4.

Sodium phosphate buffer, 1.0 M Na2PO4, pH 10.0.

2.5 Synthesis of TAMRA-biotin-dextran

Author Manuscript

1.

Tentagel-S-NH2 solid phase peptide synthesis resin.

2.

10,000, 40,000 or 70,000 Da amino dextran with at least 4, 10 or 12 amino groups per dextran molecule, respectively, solid powder.

3.

TAMRA-SE (5-and 6-TAMRA (mixed isomers) succinamidyl ester), solid powder.

4.

Biotin-SE (biotin succinamidyl ester), solid powder.

5.

50 mM KHPO4 buffer, pH 8.4.

2.6 Dextran Release Assay

Author Manuscript

1.

TAMRA-biotin-dextran, solid powder.

2.

Alexafluor488-Streptavidin, solution.

3.

Biotin, solid powder.

4.

Lipids above dissolved in chloroform.

5.

Vesicle preparation buffer of user's choice.

6.

Sample buffer: Vesicle preparation buffer + 20 nM AlexaFluor488-streptavidin.

7.

10% v/v reduced triton X-100 in water.

8.

Sephadex G200 gel filtration resin or 5 ml 100k MWCO centrifugal concentrator filter units.

9.

Glass column, 25 × 1 cm.

Methods Mol Biol. Author manuscript; available in PMC 2017 October 15.

Wimley

Page 6

Author Manuscript

3. Methods All the methods described below rely on the preparation of unilamellar (single bilayer) lipid vesicles, with a probe molecule, or probe molecules, entrapped inside. The probe molecules are removed from the external solution after vesicle preparation as described such that the release of entrapped probes can be measured by fluorescence. The so-called “large” unilamellar vesicles (LUV) of 0.1 μm diameter, made by extrusion (32), are the most commonly used synthetic vesicle system. 3.1 Preparation of Large Unilamellar Vesicles with Entrapped Probes

Author Manuscript Author Manuscript Author Manuscript

1.

Mix a total of 250 μmoles of lipids in chloroform in an appropriate glass vessel. The lipid composition is defined by the user's experimental questions. Dry off the bulk of the chloroform under a stream of nitrogen or in a rotary evaporator. Place the vessel in high vacuum for at least 4 hours to evaporate any traces of remaining solvent.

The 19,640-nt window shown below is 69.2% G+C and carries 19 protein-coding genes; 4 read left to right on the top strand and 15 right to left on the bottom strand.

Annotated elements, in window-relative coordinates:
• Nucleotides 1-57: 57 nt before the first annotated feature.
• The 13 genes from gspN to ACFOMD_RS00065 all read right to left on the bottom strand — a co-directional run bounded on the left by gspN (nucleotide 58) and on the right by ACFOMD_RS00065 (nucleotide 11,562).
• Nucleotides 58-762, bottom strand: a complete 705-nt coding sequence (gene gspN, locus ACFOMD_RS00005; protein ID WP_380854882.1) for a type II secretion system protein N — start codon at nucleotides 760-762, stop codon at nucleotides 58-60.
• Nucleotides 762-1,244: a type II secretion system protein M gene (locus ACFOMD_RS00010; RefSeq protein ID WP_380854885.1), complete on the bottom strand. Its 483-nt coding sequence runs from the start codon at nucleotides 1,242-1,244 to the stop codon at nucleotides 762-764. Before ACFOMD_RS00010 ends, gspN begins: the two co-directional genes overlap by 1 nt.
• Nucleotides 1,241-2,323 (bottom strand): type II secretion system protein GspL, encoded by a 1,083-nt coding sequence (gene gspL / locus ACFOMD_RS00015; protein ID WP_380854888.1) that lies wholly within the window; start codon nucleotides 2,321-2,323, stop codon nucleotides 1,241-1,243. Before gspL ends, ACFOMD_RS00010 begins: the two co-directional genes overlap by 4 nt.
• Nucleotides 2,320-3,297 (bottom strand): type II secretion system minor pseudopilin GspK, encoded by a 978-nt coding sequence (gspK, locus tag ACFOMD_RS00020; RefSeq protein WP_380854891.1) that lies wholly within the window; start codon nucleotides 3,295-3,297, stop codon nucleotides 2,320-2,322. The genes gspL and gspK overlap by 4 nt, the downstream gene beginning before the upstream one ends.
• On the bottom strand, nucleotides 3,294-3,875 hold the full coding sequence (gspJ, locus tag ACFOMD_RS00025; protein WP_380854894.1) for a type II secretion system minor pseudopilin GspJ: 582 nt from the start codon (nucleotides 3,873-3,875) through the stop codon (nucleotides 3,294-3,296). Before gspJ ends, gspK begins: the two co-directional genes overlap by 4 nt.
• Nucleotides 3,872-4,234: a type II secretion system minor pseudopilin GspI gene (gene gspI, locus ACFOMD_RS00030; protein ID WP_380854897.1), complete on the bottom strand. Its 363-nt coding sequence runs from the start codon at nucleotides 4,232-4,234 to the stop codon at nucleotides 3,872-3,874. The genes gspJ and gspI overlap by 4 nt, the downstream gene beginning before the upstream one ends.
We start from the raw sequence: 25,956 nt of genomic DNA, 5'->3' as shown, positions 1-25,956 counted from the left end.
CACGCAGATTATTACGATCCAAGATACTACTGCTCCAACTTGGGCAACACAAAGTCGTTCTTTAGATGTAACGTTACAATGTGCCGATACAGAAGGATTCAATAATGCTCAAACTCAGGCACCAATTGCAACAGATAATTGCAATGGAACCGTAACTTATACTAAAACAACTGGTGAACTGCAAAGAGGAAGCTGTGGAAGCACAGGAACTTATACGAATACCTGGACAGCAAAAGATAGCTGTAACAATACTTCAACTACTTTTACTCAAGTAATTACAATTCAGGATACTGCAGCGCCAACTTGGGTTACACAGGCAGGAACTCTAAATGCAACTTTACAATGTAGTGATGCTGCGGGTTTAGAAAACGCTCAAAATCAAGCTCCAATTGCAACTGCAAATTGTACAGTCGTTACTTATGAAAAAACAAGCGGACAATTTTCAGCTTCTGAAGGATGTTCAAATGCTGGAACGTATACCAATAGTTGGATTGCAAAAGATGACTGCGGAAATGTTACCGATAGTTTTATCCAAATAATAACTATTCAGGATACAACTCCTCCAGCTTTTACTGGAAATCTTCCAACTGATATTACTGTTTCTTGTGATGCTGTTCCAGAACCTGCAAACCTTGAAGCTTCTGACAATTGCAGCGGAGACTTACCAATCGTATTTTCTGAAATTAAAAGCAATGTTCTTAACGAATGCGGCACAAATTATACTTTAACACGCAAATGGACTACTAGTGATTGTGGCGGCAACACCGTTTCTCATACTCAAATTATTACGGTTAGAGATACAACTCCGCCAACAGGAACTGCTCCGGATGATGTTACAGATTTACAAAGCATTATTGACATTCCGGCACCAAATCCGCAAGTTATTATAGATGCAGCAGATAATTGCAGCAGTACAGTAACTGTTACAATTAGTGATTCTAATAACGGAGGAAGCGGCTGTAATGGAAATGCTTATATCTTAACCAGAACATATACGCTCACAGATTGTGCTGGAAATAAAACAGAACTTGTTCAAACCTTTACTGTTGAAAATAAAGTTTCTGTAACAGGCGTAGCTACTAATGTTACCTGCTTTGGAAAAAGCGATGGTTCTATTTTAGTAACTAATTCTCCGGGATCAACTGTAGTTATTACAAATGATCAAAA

2.

Add 5 ml of the appropriate buffer containing the probes to be entrapped (see below). This will make a solution of 50 mM lipids (See Note 6). Gently warm and swirl the buffer until the dried lipid film is completely suspended. (See Note 7).

3.

To properly entrap the solutes and buffer ions within the lipid bilayers, repeatedly freeze the lipid suspension in liquid nitrogen, or in a dry ice/ethanol bath, and thaw the suspension in a warm (50°C) water bath. Repeat this 10 times for small molecule probes, and 20 times for macromolecule probes.

4.

Repeatedly extrude the lipid suspension through two stacked Nuclepore polycarbonate membranes, with 0.1 μm diameter pores, placed on top of a polymer mesh drain disc.

5.

Separate the vesicles with their entrapped contents from external probes using gel filtration chromatography. Prepare a 25 × 1 cm low pressure, clear glass column of Sephadex G200. Slowly add vesicles and continue buffer flow through the column. Monitor the movement of vesicles and probes through the column visually, or with a handheld UV light. The leading vesicle band will be opalescent. The trailing external probe band (if it is ANTS or TAMRA-biotindextran) band will be visibly fluorescent when illuminated with long wave UV light. The trailing Tb3+/citrate band will not be visible until DPA is added. Manually collect the fractions containing highest concentration of lipid (See Note 8).

6.

As an alternative method of separating external probes from entrapped probes, 5 mL 100KDa MWCO centrifugal sample concentrators can be used. Concentrate the vesicle samples, replace the lost buffer with vesicle elution buffer, and resuspend the vesicles. Repeat at least ten times. Save the individual flow through fractions after repeat number 5 for analysis. (See Note 1)(See Note 4). Assay the flow through fractions for external probe concentration. Measure entrapped probe by lysing an aliquot of vesicles with 0.2% v/v reduced Triton-

Methods Mol Biol. Author manuscript; available in PMC 2017 October 15.